Padilla, 47, has been California’s top elections official since 2015. In that position, he’s overseen California’s vast elections apparatus, including the rollout of a more robust vote-by-mail system. In the November election, California mailed a ballot to every single registered voter. Prior to that, he oversaw the implementation of the Voter’s Choice Act, a 2016 law that allowed counties to mail all registered voters a ballot.
He’ll hold the Senate seat through 2022, when he will have to run for reelection. Harris hasn’t given a date for her resignation, but she will be inaugurated as vice president Jan. 20.
As a Los Angeles resident, Padilla will bring geographic diversity to California’s representation in Washington. Dianne Feinstein, California’s other senator, is from San Francisco, and politicians from Northern California have held some of the state’s highest political offices for decades. Harris built her political career in San Francisco before moving to Los Angeles.
Feinstein, whom Padilla once worked for, announced her support for his nomination in early December.
He and Newsom have a long relationship. When Newsom first ran for governor in 2009, Padilla chaired his campaign. Newsom dropped out when former Gov. Jerry Brown entered the race and instead ran for lieutenant governor, a job he held for eight years. When he ran again for governor in 2018 in a competitive primary, Padilla endorsed him over other prominent Democrats, including former Los Angeles Mayor Antonio Villaraigosa.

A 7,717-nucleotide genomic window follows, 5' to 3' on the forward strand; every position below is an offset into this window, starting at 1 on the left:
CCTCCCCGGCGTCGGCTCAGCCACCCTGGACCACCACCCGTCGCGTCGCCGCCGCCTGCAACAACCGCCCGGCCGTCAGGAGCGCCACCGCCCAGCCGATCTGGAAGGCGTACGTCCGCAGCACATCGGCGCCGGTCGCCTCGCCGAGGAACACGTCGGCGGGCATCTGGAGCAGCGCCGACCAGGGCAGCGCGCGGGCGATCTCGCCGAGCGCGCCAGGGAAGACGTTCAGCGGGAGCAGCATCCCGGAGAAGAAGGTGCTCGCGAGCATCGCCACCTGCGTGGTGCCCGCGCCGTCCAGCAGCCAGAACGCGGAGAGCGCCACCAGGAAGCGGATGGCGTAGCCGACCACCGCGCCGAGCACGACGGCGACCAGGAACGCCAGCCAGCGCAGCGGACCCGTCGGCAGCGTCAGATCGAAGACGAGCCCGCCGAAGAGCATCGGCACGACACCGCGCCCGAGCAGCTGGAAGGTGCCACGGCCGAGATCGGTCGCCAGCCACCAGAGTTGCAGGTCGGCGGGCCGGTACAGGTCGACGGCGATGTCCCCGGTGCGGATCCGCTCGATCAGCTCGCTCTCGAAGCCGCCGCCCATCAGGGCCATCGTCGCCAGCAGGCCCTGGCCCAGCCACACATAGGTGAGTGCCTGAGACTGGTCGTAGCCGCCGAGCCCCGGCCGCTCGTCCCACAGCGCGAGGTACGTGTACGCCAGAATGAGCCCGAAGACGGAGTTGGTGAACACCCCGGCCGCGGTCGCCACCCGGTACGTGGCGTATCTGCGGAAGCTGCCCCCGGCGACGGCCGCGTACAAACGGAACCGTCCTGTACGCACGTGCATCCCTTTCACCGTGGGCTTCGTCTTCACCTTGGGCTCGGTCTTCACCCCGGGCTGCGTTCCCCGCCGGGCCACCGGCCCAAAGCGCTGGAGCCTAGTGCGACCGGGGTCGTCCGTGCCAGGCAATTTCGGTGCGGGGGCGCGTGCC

The campaign arm of the Congressional Hispanic Caucus and the Latino Victory Fund were among the groups advocating for Newsom to select Padilla.
Still, Newsom’s selection will frustrate others. Black leaders in particular were urging him to choose a Black woman, such as Reps. Karen Bass or Barbara Lee. Because Harris was the only Black woman in the U.S. Senate, some people felt Newsom should choose someone to maintain that representation.
But in choosing Padilla, Newsom gives himself yet another appointment. He’ll be able to select California’s next secretary of state. He’s also weighing his choice for California’s next attorney general, as President-elect Joe Biden has named California Attorney General Xavier Becerra to head the U.S. Department of Health and Human Services.
Padilla has been on the state’s political scene for more than two decades. He was first elected to serve on the Los Angeles City Council in 1999, at age 26.